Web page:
9. I've seen this video before and like it. Yeah, brining is for simple seasoning and preserving moisture. Marinating changes the character of what you get from the maillard reaction. There's a lot of crap about marinating not doing anything because it doesn't magically transport pieces of onion and sage directly into the center of a 2" steak. I think anyone who doesn't think marinating does anything should be forced to take a class in jerk cooking.
  10. I'm not saying this cook is any good, but I'm happy something like this exists and was aired on TV.
  11. FWIW it's not necessary to do briskets at 225; actually, lots of posters on here prefer 275, which is just before you get into hot & fast. I like to shoot for 250, with the idea that I don't care about temp changes from 225-275. On the Akorn in particular, it's harder to hold 225 without some modification just because it's much more efficient than most kamados and so the tiny fire required for 225 has a tendency to die out. The counterbalance to this is that you'll use way less charcoal. My last brisket took about 16 hours to finish, started with a full box of Kamado Joe XL Big
  12. I haven't done a pork butt yet on my Akorn (just seem to prefer brisket these past few years) but I used to rub as heavily as possible, sometimes marinating the butt pre-rub in fruit juice, and cook it the whole time in a pan with a wire rack to keep it out of the liquid. After pulling, I sat the butt to rest/cool and separated the fat out of the pan liquid to discard. Then I put the butt back into the pan without the rack and pulled it there, added any extra rub I might have left over, then put it back on the smoker covered tight in foil to steam in the jus for 30m or so, like a burnt ends pr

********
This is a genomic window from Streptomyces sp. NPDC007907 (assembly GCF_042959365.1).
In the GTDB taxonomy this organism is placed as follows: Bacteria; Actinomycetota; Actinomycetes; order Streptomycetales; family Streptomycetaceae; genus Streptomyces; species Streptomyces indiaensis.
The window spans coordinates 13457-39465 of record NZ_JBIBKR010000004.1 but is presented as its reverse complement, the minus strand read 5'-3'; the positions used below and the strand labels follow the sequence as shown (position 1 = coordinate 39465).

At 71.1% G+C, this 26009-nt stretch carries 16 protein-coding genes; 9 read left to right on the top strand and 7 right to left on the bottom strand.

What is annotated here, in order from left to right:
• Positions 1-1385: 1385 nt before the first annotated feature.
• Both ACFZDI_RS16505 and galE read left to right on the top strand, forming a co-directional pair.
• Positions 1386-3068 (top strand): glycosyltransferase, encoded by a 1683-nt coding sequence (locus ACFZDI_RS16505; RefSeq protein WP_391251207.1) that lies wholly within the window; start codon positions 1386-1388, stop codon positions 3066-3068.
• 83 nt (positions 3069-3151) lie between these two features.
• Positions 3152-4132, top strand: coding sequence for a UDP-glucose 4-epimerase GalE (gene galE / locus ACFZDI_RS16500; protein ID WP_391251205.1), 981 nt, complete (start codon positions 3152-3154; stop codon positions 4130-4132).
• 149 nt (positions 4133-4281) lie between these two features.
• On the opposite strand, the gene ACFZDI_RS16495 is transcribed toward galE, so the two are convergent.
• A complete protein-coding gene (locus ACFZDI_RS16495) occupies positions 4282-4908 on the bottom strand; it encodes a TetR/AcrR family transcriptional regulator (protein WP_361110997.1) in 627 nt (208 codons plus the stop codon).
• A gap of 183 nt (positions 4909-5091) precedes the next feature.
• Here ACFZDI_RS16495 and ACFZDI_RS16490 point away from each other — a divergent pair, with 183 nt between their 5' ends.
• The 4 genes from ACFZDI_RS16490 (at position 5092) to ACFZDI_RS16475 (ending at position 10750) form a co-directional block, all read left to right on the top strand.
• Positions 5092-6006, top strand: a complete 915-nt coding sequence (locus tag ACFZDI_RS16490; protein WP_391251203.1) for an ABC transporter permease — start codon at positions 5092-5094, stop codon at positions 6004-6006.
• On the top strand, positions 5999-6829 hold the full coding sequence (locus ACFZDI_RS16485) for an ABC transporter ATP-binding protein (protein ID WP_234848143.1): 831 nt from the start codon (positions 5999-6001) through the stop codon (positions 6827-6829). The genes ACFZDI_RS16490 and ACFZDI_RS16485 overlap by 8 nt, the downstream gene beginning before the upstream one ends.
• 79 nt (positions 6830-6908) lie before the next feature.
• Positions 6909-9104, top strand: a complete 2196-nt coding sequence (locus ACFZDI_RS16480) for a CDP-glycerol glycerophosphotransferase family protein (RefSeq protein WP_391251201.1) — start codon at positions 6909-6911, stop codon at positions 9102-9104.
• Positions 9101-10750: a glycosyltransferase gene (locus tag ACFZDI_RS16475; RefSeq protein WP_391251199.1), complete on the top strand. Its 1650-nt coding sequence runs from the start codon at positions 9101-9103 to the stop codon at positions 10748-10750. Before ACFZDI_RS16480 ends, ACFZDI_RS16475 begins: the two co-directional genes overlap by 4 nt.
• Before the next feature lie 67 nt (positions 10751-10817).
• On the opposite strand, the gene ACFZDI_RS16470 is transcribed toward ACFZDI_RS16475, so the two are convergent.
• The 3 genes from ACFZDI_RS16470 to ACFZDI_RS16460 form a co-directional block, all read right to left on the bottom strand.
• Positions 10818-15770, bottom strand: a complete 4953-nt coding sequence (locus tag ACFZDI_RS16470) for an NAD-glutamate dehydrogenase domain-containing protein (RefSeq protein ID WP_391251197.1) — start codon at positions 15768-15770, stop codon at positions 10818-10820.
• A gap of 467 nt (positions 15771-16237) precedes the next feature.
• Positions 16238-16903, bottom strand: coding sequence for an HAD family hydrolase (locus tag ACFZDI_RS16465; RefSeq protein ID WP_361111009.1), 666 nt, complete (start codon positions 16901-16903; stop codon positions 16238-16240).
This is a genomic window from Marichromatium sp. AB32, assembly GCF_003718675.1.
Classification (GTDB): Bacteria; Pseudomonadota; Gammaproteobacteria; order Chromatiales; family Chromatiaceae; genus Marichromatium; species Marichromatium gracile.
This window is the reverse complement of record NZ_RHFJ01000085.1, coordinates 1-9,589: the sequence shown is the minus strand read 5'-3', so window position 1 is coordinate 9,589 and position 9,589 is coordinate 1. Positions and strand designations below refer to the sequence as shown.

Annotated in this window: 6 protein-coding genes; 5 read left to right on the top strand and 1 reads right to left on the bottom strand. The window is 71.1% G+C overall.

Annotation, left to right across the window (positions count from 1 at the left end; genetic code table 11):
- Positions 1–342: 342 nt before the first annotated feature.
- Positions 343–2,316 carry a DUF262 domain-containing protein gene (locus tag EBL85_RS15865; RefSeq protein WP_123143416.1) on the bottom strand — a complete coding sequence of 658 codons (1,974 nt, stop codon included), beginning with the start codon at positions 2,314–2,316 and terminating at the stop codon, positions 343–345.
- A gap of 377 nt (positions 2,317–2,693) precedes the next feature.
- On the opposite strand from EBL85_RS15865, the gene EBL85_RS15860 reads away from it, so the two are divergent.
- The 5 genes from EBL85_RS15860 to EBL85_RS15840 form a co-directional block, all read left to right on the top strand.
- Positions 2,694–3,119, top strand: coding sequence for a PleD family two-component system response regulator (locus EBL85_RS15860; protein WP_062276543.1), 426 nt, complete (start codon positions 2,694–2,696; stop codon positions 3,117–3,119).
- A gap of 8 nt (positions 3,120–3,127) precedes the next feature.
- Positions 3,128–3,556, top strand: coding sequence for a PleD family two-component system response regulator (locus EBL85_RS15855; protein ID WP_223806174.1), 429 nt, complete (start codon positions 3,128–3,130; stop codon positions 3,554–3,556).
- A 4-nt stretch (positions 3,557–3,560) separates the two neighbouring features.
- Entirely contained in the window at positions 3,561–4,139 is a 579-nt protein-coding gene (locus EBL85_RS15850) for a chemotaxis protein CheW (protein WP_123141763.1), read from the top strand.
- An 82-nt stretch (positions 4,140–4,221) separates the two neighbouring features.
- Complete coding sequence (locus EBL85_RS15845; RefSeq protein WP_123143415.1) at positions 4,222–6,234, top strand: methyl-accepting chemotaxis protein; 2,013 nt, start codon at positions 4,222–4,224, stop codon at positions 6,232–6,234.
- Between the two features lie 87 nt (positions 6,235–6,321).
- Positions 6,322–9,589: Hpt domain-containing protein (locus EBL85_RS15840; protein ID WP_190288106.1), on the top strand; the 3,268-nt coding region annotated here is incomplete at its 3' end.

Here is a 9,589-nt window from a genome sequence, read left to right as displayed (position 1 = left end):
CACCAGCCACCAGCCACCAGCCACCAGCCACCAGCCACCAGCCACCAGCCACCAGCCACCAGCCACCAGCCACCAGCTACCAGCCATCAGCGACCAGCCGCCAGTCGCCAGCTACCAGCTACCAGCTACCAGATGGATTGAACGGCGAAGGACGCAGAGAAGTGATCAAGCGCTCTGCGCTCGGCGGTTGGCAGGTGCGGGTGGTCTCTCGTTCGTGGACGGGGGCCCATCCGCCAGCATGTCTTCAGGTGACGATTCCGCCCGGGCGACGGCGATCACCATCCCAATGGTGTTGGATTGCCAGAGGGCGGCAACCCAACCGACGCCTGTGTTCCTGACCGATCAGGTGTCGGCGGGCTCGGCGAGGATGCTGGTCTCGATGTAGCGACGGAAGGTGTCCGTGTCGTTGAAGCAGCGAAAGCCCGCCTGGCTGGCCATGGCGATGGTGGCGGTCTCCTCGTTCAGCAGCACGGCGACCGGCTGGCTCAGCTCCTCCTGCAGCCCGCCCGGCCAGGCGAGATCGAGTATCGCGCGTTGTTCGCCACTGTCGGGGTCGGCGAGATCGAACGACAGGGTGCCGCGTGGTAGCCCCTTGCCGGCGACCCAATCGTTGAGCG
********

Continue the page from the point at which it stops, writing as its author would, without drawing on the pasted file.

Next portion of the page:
13. The actual Akorn gaskets are great, probably the best thing on them from a design standpoint. Pinch them around to puff them up a bit and look for spots where the metal pins might have come out of the housing, causing a leak. I never had to do any actual mods on my Akorn for leaking until I burnt out the top O-ring a couple of times and just sealed it up with RTV. Mostly the Akorn is just a bitch to control compared to ceramics. You'll definitely learn a lot about laying a proper fire and fine vent setting. Meantime for initial sealing, my favorite mod is to cook a whole lot of gre
  14. So I picked up some cheap ($2.99/lb) corned points at the supermarket, figuring I'd like to try to turn it into pastrami. I know the last stage at a lot of great delis I used to frequent is steaming. Now I know the kamado is a moist environment and I never use water in my drip pan for regular briskets as it just mushes up the bark, but what's the best way to finish a pastrami? Foil wrap after the crust sets? Add water to the pan to turn the chamber into a steamer? Some combination? Or is it totally unnecessary? FWIW my plan is to desalinate the point (they're only around 3 lbs each
  15. I don't know, but a similar thing happens at the end of cooks. My only guess is that as the meat gets hot and the exhaust heats, it's tricking the TTT into thinking the ambient temp is hotter as well so it opens up to maintain a temp difference. Maybe it's the amount of steam in the exhaust since the stall started about when the alarm went off. I can't answer for sure since I don't have the gear to measure enough points during a test run.